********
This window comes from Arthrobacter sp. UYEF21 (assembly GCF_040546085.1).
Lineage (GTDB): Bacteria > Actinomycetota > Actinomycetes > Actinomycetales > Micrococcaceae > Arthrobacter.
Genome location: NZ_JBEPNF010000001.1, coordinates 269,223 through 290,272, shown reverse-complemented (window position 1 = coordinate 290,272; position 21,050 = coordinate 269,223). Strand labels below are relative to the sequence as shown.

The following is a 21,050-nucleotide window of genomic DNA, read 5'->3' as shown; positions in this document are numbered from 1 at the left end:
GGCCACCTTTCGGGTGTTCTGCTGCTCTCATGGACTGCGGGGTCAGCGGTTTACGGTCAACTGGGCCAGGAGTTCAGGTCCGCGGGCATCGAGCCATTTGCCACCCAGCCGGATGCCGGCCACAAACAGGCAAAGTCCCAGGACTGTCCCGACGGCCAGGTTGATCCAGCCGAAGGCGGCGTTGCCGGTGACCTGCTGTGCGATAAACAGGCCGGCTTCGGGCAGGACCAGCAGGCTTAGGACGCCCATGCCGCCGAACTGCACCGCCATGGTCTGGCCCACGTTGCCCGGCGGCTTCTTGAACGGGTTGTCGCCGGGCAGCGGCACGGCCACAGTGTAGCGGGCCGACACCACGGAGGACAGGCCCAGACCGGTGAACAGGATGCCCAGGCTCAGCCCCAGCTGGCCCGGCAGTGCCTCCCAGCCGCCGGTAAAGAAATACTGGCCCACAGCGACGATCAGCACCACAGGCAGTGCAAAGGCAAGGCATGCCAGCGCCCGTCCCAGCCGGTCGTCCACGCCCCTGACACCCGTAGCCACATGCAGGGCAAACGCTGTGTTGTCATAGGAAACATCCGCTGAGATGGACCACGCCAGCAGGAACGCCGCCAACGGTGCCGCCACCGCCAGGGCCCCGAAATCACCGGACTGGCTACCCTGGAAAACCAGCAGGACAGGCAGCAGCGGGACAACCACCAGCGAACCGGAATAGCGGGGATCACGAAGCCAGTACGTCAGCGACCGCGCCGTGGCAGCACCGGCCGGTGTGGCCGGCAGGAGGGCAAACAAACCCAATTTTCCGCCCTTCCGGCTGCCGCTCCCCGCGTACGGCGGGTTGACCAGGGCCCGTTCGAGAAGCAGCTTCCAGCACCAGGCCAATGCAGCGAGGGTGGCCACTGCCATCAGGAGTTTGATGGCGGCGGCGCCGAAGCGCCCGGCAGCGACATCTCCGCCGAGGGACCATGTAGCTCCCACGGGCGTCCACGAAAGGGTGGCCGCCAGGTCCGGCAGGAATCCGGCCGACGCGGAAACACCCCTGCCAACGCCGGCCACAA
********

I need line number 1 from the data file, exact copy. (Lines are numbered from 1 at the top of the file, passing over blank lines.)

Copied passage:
This window comes from Arthrobacter sp. UYEF21 (assembly GCF_040546085.1).